Revised and updated April 2016 with new recommendations and information
This is the list of of gear I carry with me when I go out birding.
What’s the bare minimum you need to carry to go out birding? A good attitude and a comfortable pair of shoes. Just go out and walk, look around, and see what you see.
As you get more interested in the birds, you’ll find bare-eyed viewing has its limitations. You can’t see birds further away very well, you can’t see detail. Birds skulking in bushes and trees are little more than dark blobs. Binoculars change this. You can bring the birds much closer visually; you can start to see the color and detail on the birds, you can start to observe their behavior more closely, even when they’re partially obscured in the foliage.
What you’re starting out, don’t spend too much on a pair of binoculars, but don’t spend too little. There are a lot of really cheap binoculars out there but they don’t focus well, their images are blurry and they do very poorly in dim light. you’ll just frustrate yourself and not enjoy birding with them.
At the same time, while you can pay literally thousands of dollars for binoculars, there’s little reason for most of us to do so. There is definitely a quality difference between a $150 pair of binoculars and a $1500 pair of binoculars, but a beginning birder probably wouldn’t see the difference, and it’s silly to spend too much money when you’re starting out; you can always upgrade later when your skills and experience improve. I’ve been birding seriously since 2005, I’m on my fourth set of binoculars (one set I broke, two were quality upgrades). I can’t see a time ever when I feel it’s worth spending money on a $1500 pair of binoculars.
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For the novice birder I recommend you consider a good pair of basic binoculars in the $100-150 range from a well-known manufacturer such as Bushnell, Bausch & Lomb, Orion or Vortex. A good beginner set of binoculars is the Vortex Vanquish Compact Binoculars. They’re about $125, they’re small enough to fit into a coat pocket and light enough that you won’t mind carrying them. I use them as my home office binoculars; they sit on my desk so I can check out the bird feeder and see who’s visiting. They are also small enough I can stick them in my camera bag if I’m going out do to photography. They’re a great starter set at a good price, with a solid build quality that should hold up to significant use.
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The binoculars I carry when is the older version of the Vortex 8x42mm Viper HD Binoculars; my version doesn’t have the upgraded HD glass (low dispersion, sharper, better light transmission so it works better in dim light). It also doesn’t have the new, higher price of the HD Viper. The current binocular that’s equivalent to mine in price and quality is the Vortex Optics Diamondback Binocular, 8×42 which should be a very nice set, but I haven’t tested them yet. The new Viper HD is closer to $500, which is out of my budget; the Diamondback is around $225.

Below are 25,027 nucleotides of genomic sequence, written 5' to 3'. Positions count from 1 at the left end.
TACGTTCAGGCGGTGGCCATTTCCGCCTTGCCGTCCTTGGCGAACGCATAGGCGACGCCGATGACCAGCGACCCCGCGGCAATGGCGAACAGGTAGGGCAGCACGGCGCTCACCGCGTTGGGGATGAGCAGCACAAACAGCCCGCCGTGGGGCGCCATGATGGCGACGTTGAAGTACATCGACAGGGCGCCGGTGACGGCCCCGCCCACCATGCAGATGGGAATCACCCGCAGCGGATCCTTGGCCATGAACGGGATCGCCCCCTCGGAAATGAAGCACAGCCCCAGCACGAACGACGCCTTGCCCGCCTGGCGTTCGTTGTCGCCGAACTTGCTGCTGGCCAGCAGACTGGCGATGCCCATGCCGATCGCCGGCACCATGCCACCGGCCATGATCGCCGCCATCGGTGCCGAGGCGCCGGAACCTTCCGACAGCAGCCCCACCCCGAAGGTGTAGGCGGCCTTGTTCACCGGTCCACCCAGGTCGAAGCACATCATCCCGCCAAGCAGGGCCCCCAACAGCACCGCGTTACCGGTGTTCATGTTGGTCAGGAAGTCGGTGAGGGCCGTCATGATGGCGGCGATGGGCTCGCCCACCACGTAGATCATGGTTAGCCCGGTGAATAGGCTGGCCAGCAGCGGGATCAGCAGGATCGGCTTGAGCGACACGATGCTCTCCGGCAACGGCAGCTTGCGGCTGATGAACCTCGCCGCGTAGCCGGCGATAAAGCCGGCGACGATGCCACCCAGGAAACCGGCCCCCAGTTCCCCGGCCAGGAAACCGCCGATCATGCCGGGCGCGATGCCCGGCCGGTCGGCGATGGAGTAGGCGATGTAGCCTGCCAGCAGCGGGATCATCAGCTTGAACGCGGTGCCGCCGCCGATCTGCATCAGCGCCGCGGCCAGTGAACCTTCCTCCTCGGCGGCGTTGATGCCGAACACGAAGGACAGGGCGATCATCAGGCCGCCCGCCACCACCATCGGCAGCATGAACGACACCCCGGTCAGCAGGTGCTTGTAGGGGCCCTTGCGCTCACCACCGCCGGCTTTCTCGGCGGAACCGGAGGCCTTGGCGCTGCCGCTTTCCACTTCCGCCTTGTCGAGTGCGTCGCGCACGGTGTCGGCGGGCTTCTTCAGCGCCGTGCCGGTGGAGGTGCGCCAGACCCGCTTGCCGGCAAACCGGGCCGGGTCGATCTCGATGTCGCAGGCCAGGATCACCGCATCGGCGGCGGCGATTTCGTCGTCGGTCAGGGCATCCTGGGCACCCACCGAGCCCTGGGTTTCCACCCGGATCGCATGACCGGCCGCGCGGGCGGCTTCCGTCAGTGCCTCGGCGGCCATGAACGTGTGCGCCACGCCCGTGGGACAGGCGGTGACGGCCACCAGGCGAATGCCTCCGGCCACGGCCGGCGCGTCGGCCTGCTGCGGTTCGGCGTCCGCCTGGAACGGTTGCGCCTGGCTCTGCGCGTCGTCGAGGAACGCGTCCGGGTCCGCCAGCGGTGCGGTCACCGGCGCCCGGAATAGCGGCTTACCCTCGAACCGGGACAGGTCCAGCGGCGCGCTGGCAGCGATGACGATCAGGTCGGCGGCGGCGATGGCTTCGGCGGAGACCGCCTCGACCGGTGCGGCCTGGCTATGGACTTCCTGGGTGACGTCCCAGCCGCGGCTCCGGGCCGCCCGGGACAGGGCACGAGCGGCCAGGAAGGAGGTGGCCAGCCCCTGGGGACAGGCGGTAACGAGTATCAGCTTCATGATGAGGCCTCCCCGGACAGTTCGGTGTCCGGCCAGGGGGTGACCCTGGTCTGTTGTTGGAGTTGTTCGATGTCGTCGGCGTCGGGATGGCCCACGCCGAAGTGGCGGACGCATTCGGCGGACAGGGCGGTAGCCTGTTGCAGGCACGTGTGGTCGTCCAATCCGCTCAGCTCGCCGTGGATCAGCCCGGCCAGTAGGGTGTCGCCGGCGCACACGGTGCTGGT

A couple of notes about all of these numbers. Binoculars typically have two numbers assigned to them, as in 8×42. The first number is the magnifying power, or how closer they make things look. You can find binoculars that start at about 6 power (fairly weak) and go all the way to 14 or 15 power (amazingly strong). Most birders use binoculars in the 7-10 range. The tradeoff here is the ability to look at more distant birds, but you see a much smaller part of the area you’re looking at. With a bird that’s moving around, it can be difficult actually finding the bird with the binoculars or keeping a moving bird in the field of view. I find the ten power binocular is nice for distant and stationary critters, but when I’m moving around and the birds are moving around and I’m looking at birds both closer to me and further away, the 8 power is more flexible, so that’s what I carry when I’m out in the field.
The second number is the size of the exit lenses in milimeters. Generally speaking, larger exit lenses capture more light; binoculars that capture more light work better in dim and poor light, so they do well staring into the depths of trees, on cloudy days, or in the edges of day around sunset and sunrise. The downside of larger lenses is that the binoculars are larger and heavier. You need to make the call how much you want hanging around your neck for hours at a time. I find the 8×42 to be a nice tradeoff between weight and performance.
If you’re wondering about the differences between my two pair of binoculars and whether it’s worth spending $225 instead of $125? I think so; the smaller binoculars are nice, but on cloudy and dreary days, birds turn into grey lumps quickly. With the larger lenses of the 8×42, I get better detail and color rendition on those birds in these poorer lighting conditions. Just about any quality pair of binoculars will work well in bright sun; the reality is that the more serious you get about birding, the more birding you do in bad lighting conditions. That’s why the most serious birders put the money down for those $1500 and more binoculars; they are usable in these poor conditions when the rest of us have given up and gone inside.
If you really want to get insane about binoculars, you can get something like a 14×100. I have a pair I use for astronomical viewing (mostly). It weighs about 15 pounds, you have to use a tripod, and they can get brutally expensive to own. I use them sometimes for sea watches because it lets me look with both eyes instead of the single eye of a spotting scope, but in reality, binoculars of this size and power are more for staring at Jupiter than birds.
As you get more serious about birding, you’ll find yourself wanting to look at more birds farther away, and as you run into birders in the field, you’ll see many of them carry spotting scopes. Spotting scopes are single-eye devices and look a lot like small telescopes, because in reality, they are. They are a lot bigger than binoculars, a lot more powerful than binoculars, but you need to put them on a tripod to use them so they’re a lot less portable. They’re also fairly worthless for close up birds, so they supplement binoculars; you end up carrying both.